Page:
Vishwajeet Srivastava – Android Self-Service App

As we move towards the era of Financial Inclusion 2.0, more and more financial services will be digital and done in a branchless manner. To usher in this new era, we’ve released a set of self-service APIs for clients to directly interact with their accounts. Vishwajeet set out on building our first client-facing mobile app which will allow clients to login, view their accounts, edit their client details, and conduct transactions within their account. Vishwajeet got the initial version of the application in place and will be continuing work on it along with other volunteers in the community to hopefully ship this app in the near future. We aim for it to be the foundation for our mobile wallet so eagerly welcome any contributors to this project.

Integration Modules

Nikhil Pawar – Credit Bureau Integration

Minimizing over-indebtedness is critical to the responsible and impactful delivery of financial inclusion. Credit bureaus and access to the data within them as well as posting of their credit history in Mifos is a crucial step. Incorporating the data from their microloans into national credit bureaus will also pave the way towards helping the underbanked become a part of the formal financial sector. Nikhil took on this project to integrate Mifos with credit bureaus with great zeal and his knowledge from the financial services sector. Under the mentorship of Nayan and Ashok, he crafted out a cohesive architecture, engaged actively with stakeholder in India, and developed a module which allows for data to flow in and out of credit bureaus automatically. With a focus on India, now customer data can flow into Mifos from the credit bureau and data on their loans from Mifos will flow into the credit bureau. Nikhil demonstrated a great deal of professionalism and patience in his project including submitting a PR for an improved client address module through 15 review cycles! Nikhil is now focusing on genericizing the module so other countries’ credit bureaus can be integrated.

Daniel Carlson – Mobile Money Integration

All around the world, mobile money has established itself as a powerful means in which to lower the cost, increase the reach and relevance, and improve the security of financial services. Mobile Money providers are opening up their APIs to developer enabling greater scale and innovation in financial services that use mobile money as their rails. Partners like Musoni Services have offered valuable mobile money integrations to their customers so the community has had a high need for a module to better integrate mobile money with Mifos. Under the leadership of Ayuk and Antony, Daniel has built out a mobile money module that integrates with Mifos that provides an interface for initializing transactions via mobile money but more importantly allows mobile money transactions to be reflect in Mifos in real-time. Daniel focused on integration with the mobile money providers in Cameroon and is continuing to work on genericizing it to work with any mobile money APIs.

What was your most rewarding experience contributing to Mifos this summer?

Adhyan: The most rewarding experience for me would have to be interaction with the awesome developers of the community. My mentor Pranjal is a true GEM who with his awesome analogies made things easier to understand and Ed who made sure that we are not blocked anywhere by having regular check-ins and weekly meetings.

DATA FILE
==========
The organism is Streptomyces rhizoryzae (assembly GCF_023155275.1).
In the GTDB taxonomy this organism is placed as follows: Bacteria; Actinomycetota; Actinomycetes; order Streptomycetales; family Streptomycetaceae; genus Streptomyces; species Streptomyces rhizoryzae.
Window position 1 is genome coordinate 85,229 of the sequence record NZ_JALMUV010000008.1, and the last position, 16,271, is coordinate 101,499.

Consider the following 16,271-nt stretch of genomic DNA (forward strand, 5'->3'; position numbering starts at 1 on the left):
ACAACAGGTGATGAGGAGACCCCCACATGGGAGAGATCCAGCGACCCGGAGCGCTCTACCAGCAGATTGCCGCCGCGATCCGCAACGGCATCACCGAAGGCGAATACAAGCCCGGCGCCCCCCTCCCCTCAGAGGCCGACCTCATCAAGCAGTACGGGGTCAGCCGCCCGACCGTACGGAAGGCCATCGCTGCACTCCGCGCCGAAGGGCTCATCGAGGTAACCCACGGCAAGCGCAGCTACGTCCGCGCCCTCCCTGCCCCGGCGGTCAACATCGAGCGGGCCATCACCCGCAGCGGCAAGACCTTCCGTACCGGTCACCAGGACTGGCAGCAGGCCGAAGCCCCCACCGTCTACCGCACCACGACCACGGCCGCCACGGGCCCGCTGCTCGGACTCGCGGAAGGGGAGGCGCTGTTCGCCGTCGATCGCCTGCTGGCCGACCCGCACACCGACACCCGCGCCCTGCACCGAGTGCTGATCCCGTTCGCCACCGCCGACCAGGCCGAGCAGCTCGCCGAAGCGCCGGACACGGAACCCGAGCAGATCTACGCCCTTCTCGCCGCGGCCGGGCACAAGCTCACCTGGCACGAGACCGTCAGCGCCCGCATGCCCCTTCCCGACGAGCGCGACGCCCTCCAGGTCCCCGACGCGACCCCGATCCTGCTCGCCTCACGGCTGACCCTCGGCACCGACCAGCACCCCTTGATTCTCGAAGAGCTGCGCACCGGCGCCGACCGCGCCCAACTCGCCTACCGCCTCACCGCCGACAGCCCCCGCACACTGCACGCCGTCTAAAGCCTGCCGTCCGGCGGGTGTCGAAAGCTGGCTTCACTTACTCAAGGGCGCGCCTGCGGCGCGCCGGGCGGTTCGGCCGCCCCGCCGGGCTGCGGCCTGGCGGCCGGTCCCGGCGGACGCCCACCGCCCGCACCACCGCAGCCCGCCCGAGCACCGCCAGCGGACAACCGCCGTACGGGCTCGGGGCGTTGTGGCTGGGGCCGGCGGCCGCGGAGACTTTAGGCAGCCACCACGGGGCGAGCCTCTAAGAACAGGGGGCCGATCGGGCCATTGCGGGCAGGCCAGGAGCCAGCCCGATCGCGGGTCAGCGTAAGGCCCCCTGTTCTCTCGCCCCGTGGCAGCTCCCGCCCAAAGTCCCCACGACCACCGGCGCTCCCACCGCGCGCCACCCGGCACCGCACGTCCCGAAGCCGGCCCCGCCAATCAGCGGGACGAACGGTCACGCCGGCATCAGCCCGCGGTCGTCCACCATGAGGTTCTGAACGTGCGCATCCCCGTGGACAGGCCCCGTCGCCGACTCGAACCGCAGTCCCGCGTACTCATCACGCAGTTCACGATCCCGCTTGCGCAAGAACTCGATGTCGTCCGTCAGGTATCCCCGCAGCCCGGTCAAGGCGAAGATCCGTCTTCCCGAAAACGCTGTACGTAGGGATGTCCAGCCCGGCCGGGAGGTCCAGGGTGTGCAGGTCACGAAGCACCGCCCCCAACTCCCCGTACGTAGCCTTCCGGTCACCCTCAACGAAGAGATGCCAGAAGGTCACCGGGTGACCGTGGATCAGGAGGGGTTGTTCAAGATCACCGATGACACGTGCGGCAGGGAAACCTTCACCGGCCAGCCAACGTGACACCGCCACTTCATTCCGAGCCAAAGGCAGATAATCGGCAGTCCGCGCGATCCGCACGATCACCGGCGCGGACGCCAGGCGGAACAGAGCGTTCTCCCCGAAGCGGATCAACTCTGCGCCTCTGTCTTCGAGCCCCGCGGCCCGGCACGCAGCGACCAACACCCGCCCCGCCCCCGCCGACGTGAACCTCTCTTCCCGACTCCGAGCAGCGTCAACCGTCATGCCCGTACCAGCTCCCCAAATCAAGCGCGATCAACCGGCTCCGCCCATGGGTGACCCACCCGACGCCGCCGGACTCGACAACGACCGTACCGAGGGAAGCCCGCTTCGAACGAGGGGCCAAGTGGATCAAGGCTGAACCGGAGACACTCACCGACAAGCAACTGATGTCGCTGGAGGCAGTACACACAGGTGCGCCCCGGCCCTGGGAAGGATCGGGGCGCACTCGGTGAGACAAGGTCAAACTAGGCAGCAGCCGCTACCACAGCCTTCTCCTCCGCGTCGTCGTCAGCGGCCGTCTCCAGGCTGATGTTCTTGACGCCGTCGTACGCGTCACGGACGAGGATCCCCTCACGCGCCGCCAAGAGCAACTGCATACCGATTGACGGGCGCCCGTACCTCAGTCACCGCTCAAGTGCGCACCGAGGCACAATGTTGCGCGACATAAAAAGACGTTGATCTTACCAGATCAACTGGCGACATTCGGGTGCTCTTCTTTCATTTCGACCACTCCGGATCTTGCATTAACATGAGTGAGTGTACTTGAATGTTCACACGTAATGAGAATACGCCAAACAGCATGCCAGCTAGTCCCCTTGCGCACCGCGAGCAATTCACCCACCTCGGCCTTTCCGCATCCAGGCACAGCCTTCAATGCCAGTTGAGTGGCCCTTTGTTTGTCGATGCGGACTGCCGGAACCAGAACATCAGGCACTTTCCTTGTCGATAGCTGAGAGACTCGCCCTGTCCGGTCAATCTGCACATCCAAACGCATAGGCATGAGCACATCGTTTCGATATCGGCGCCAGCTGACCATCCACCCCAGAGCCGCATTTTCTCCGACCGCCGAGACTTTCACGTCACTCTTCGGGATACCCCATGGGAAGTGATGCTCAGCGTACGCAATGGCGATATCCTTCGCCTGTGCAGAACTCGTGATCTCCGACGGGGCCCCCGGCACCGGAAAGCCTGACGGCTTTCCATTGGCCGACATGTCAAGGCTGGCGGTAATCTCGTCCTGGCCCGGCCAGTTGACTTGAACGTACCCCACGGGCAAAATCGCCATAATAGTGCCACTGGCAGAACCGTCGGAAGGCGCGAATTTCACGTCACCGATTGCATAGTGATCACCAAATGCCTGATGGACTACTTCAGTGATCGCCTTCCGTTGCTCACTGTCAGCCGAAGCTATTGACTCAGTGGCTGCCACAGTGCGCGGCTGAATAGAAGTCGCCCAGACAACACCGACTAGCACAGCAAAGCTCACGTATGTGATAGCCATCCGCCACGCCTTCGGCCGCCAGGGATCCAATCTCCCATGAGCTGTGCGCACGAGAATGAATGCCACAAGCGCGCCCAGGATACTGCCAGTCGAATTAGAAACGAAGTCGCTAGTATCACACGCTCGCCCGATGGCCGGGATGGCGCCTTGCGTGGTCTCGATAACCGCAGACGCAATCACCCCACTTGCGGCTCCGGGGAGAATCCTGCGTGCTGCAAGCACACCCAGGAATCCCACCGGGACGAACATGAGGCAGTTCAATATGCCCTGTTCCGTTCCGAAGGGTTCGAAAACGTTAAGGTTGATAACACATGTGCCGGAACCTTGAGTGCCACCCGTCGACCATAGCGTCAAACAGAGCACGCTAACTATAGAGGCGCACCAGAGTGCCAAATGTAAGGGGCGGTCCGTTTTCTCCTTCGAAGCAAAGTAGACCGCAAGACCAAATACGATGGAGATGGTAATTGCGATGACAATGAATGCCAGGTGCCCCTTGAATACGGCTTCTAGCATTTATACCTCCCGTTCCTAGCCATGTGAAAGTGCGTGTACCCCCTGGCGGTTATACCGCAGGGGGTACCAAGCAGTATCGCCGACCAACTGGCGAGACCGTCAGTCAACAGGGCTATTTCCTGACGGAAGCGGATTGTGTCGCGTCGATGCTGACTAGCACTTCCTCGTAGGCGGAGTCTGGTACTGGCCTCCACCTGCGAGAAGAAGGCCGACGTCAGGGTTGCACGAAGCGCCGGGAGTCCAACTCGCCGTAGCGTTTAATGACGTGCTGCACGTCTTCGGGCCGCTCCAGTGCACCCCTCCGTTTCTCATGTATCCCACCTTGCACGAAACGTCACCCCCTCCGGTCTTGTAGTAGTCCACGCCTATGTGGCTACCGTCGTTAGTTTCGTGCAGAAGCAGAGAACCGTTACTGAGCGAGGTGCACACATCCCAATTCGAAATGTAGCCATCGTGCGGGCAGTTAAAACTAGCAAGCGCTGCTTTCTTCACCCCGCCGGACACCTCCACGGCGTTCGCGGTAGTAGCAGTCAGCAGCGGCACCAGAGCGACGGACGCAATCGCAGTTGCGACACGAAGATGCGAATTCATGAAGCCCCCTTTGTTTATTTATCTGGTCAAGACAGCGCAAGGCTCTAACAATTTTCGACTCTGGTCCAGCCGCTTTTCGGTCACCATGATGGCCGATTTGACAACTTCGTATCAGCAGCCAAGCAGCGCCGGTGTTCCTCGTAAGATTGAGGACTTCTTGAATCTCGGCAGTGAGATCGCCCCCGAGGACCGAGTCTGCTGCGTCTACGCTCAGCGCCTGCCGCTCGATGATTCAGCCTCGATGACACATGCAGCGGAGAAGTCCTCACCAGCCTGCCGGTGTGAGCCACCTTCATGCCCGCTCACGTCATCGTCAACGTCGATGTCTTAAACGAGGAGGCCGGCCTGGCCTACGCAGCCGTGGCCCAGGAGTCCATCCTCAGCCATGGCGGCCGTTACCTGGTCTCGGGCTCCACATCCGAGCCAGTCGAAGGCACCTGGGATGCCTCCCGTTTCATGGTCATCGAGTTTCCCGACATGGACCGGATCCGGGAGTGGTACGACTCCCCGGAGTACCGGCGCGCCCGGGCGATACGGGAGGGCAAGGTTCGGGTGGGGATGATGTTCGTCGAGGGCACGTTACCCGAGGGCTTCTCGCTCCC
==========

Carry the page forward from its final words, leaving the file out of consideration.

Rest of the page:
Also, contributing to Mifos has given me the opportunity to work on every stack of development simultaneously like designing and implementation of a data model, rest API and then using my own developed API to fetch data on the UI side. It has made me a developer who is comfortable with working on every stack of development.

Rajan: It was the day, Mar 11, 2016, that I will never forget. I looked at Mifos android-client project and tried to read the code and wondered, “Is it possible for me to contribute to this project?”. After spending two  days of utter hard work, I found the project very hard and beyond my capabilities. I started to look for another project. And next day, while having a conversation with my friend about the GSoC projects, he showed me the project he filtered, Mifos project, and asked me to apply for the same. “This is a very good android project and you have adequate knowledge about Retrofit, it will be a  great experience for you”, he said. To be honest, I already did many small projects like handling network calls, so, I had a clear vision in Retrofit and a very nice understanding of it.

I started reading the code again and found one thing that code quality is not good, everything is going in a single place. Making it hard to read and along that even the contributors had written very bad code. At that time I realized I can’t comment on such things because before doing this project, I have also written all the staff at a single place but never compromised with code quality. I searched for managing the big project and found that  we need an architecture, after a bit searching I found something named as  “Ribot android-boilerplate”,  read all things and finally got nothing, I haven’t done anything like this before, So it was very hard to me. I went through the architecture multiple times and finally realized that something is getting into my head. Ohhhhh and side by side, I made a PR that was fixing survey and some other functionality.

But believe me. it was not sufficient because many other contributors were doing a great thing. I had only one way, make a PR that will be remarkable. It was a Thursday and I was going home and I got an idea, that why not convert the whole project in MVP architecture that will increase the code quality  and readability. It was not easy to do but after 72 hours of reading, coding and analyzing made first architecture #PR232.